25 April 2013

In the last week or so, spring has finally sprung - leaves and flowers unfurling almost as we watch. Primrose, cowslip, barren strawberry, blackthorn and cherry plum -  all hunched and tight shut against the cold for so long, rapidly shrug off winter, throwing their flowers open to the sun.

But the ground is still cold, so the real spring growth surge, when the meadows seem to double in height overnight, has not yet begun. This means that early flowering species are particularly visible this year as their flowers are carried above the short sward.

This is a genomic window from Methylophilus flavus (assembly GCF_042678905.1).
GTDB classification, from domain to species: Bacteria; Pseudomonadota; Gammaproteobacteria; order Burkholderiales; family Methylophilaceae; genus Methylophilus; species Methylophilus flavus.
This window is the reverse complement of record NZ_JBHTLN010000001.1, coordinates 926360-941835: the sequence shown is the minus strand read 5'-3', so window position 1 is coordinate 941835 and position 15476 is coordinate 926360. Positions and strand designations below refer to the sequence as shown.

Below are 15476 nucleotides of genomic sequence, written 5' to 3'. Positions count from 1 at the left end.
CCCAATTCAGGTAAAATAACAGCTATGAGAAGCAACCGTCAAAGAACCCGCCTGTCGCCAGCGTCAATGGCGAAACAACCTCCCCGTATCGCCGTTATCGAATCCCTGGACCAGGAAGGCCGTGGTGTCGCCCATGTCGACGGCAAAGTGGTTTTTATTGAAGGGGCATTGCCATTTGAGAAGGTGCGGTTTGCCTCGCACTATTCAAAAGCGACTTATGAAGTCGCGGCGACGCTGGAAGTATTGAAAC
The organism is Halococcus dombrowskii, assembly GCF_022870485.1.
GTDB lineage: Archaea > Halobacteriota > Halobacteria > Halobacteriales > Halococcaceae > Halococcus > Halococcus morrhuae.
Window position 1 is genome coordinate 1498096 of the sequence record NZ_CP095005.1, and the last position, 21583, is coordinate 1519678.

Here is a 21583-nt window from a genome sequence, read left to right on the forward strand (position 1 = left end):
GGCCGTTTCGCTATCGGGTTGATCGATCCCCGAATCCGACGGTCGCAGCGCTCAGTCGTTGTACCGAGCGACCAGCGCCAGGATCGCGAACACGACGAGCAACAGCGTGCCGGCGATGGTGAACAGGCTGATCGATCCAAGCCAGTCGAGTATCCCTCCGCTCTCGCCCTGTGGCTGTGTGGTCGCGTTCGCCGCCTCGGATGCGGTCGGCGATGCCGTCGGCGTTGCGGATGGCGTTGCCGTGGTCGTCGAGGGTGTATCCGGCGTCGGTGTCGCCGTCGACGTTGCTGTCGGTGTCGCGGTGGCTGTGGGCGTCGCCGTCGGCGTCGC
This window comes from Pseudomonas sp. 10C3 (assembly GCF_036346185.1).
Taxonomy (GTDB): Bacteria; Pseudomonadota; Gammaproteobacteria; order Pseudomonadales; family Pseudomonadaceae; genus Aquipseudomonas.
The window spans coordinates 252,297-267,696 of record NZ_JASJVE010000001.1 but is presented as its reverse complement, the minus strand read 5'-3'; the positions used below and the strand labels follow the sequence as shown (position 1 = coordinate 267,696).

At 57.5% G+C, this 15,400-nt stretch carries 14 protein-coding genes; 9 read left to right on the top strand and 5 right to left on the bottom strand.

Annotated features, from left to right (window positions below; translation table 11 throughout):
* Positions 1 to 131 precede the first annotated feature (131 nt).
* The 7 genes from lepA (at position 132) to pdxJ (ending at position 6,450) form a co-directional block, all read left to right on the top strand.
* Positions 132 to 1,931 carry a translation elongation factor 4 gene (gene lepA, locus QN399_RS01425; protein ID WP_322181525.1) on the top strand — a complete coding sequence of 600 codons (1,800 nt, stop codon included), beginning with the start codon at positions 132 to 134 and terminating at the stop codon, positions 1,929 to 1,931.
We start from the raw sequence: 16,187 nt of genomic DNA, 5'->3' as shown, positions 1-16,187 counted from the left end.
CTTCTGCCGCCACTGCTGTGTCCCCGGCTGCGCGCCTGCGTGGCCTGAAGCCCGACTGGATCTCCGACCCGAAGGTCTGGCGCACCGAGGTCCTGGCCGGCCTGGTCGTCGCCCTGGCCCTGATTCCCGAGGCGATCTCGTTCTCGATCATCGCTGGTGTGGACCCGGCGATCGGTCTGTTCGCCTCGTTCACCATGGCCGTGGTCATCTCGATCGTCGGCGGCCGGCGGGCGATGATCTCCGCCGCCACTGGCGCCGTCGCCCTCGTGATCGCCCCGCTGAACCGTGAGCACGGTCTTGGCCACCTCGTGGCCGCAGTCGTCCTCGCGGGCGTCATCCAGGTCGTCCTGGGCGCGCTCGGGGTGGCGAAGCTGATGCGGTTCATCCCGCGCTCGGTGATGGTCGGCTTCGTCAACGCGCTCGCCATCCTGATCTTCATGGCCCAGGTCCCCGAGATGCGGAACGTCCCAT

At Mickfield Meadow, the Wood Anemone  - Anemone nemorosa is a striking example of such an early species. Patches of this delicate species waiver in the spring breeze.

Wood Anemone or Wind flower is a strong indicator of ancient and undisturbed land. It is more commonly associated with ancient woodland than grassland, its early flowering taking advantage of higher light levels before the woodland canopy closes over.  But old, undisturbed grasslands have many of the characteristics of ancient woodland glades and rides so it should be no surprise that Wood Anemone can occur in both.